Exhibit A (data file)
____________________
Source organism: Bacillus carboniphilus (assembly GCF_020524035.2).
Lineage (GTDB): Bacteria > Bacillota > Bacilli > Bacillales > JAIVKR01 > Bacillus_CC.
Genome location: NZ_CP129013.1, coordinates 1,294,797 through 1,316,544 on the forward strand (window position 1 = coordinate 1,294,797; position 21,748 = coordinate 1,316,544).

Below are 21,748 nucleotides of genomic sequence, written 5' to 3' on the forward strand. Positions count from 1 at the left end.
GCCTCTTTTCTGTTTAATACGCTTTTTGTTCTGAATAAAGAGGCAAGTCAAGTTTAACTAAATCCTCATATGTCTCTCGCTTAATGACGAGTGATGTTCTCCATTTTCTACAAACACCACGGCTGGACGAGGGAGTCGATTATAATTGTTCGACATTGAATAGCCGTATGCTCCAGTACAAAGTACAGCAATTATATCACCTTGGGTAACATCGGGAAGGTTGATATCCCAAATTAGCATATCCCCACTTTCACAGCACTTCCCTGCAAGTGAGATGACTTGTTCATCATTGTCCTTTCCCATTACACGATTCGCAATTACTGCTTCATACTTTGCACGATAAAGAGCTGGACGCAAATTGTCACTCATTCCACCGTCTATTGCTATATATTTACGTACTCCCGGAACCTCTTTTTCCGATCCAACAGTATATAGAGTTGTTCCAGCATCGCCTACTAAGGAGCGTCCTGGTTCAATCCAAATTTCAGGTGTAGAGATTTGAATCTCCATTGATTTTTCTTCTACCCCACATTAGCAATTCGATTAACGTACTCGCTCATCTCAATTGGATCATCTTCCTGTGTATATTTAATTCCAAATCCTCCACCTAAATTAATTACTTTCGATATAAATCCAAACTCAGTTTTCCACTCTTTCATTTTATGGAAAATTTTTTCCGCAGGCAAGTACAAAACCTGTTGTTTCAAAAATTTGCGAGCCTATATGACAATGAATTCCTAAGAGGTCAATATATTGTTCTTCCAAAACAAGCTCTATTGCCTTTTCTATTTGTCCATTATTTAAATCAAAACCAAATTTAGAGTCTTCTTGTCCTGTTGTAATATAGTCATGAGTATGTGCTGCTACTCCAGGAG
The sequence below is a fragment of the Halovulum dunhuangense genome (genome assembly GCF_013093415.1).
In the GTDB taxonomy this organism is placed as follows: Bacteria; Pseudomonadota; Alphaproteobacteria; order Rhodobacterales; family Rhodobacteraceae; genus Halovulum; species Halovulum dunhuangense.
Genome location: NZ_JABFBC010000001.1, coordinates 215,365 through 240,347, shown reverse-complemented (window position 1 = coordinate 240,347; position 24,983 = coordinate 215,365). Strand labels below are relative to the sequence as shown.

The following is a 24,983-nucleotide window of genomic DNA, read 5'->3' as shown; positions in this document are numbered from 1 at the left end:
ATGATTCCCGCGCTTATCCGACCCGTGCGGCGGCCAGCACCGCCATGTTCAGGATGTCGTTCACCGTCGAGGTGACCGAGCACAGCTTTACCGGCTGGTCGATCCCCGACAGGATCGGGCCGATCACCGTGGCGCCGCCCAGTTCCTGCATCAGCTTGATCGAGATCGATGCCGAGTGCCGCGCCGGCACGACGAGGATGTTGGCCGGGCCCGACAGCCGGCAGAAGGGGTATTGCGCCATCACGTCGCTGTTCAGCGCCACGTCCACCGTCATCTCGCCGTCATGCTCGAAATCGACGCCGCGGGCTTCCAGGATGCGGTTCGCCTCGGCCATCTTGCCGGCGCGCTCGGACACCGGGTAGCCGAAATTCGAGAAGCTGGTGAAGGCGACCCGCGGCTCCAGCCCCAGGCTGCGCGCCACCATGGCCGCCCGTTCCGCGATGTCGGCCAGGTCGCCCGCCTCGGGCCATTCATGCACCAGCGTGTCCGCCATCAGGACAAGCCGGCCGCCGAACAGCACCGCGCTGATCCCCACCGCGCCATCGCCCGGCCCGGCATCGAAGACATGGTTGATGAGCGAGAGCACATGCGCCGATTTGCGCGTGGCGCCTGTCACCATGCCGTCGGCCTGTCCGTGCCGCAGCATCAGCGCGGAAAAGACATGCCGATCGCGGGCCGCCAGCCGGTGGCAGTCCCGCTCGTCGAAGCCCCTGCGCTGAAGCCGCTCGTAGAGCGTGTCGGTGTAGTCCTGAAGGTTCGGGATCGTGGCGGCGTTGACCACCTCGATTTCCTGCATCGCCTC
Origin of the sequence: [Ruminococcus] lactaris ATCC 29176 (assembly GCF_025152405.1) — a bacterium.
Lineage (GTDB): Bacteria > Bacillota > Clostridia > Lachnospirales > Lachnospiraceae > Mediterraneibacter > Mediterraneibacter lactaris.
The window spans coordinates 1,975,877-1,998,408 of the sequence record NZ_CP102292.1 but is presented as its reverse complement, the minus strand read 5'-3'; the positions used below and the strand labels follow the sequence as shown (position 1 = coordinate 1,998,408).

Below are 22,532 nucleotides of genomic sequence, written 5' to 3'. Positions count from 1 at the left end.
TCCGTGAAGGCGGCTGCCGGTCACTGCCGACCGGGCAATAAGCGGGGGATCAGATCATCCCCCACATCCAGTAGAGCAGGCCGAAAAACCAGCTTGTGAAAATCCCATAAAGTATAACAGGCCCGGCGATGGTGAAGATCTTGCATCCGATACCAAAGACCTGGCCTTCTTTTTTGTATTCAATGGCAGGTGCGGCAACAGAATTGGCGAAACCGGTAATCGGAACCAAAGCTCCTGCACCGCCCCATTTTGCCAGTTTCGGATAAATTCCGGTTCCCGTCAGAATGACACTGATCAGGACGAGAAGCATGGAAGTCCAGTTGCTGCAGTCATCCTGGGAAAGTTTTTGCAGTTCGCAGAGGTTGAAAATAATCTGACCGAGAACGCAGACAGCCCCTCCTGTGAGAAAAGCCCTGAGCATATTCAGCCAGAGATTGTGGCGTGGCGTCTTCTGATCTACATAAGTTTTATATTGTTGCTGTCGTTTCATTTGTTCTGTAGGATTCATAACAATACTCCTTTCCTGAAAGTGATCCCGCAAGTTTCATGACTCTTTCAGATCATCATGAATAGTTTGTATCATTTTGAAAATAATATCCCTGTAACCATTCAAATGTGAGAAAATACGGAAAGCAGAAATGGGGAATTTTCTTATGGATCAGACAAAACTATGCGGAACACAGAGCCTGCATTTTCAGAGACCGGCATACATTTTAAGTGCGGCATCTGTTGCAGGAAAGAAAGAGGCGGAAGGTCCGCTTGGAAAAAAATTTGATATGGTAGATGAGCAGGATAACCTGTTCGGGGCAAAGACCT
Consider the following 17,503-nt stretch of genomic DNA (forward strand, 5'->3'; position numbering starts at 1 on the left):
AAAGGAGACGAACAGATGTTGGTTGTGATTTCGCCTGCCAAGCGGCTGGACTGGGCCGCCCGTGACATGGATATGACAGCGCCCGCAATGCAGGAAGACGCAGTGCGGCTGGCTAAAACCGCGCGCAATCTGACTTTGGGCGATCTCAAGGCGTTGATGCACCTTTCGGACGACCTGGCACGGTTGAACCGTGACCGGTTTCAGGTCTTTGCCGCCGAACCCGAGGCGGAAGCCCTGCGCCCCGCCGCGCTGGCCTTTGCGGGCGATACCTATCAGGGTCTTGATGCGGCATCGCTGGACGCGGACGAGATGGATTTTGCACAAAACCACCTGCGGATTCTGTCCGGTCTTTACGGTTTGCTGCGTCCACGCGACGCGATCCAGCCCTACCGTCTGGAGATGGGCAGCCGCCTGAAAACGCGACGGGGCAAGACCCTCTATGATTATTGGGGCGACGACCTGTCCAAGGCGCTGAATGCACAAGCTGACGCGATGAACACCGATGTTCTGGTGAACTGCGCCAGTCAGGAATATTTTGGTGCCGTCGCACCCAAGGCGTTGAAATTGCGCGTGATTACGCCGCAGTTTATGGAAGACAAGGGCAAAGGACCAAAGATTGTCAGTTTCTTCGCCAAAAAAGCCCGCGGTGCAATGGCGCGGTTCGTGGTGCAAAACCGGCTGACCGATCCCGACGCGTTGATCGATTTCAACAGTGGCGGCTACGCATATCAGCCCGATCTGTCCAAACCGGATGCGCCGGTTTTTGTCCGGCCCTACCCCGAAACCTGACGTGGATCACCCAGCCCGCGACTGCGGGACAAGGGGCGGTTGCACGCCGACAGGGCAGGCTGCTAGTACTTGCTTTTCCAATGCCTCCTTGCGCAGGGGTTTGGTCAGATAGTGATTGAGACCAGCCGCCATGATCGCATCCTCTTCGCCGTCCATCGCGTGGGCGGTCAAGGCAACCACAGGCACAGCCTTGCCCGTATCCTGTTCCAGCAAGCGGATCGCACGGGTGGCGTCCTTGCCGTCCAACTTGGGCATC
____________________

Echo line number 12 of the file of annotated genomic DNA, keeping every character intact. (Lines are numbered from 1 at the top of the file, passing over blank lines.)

Lineage (GTDB): Bacteria > Bacillota > Clostridia > Lachnospirales > Lachnospiraceae > Mediterraneibacter > Mediterraneibacter lactaris.